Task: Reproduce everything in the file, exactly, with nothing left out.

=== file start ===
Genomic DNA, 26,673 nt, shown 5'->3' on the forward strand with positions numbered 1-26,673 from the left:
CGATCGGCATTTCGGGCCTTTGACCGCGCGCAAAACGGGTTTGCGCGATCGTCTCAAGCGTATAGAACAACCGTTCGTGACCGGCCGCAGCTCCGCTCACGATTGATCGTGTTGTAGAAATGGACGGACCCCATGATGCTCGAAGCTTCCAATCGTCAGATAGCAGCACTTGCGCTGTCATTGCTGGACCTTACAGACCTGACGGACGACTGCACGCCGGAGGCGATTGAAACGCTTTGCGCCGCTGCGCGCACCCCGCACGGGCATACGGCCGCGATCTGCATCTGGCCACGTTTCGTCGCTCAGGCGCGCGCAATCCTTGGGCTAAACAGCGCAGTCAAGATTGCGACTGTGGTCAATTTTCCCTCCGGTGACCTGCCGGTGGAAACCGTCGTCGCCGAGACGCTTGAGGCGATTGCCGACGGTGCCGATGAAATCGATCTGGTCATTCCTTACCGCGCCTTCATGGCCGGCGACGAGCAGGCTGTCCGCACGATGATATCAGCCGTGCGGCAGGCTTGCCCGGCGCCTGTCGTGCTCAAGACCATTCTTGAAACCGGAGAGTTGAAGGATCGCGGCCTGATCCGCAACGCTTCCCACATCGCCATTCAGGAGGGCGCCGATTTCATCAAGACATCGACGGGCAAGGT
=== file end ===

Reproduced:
Genomic DNA, 26,673 nt, shown 5'->3' on the forward strand with positions numbered 1-26,673 from the left:
CGATCGGCATTTCGGGCCTTTGACCGCGCGCAAAACGGGTTTGCGCGATCGTCTCAAGCGTATAGAACAACCGTTCGTGACCGGCCGCAGCTCCGCTCACGATTGATCGTGTTGTAGAAATGGACGGACCCCATGATGCTCGAAGCTTCCAATCGTCAGATAGCAGCACTTGCGCTGTCATTGCTGGACCTTACAGACCTGACGGACGACTGCACGCCGGAGGCGATTGAAACGCTTTGCGCCGCTGCGCGCACCCCGCACGGGCATACGGCCGCGATCTGCATCTGGCCACGTTTCGTCGCTCAGGCGCGCGCAATCCTTGGGCTAAACAGCGCAGTCAAGATTGCGACTGTGGTCAATTTTCCCTCCGGTGACCTGCCGGTGGAAACCGTCGTCGCCGAGACGCTTGAGGCGATTGCCGACGGTGCCGATGAAATCGATCTGGTCATTCCTTACCGCGCCTTCATGGCCGGCGACGAGCAGGCTGTCCGCACGATGATATCAGCCGTGCGGCAGGCTTGCCCGGCGCCTGTCGTGCTCAAGACCATTCTTGAAACCGGAGAGTTGAAGGATCGCGGCCTGATCCGCAACGCTTCCCACATCGCCATTCAGGAGGGCGCCGATTTCATCAAGACATCGACGGGCAAGGT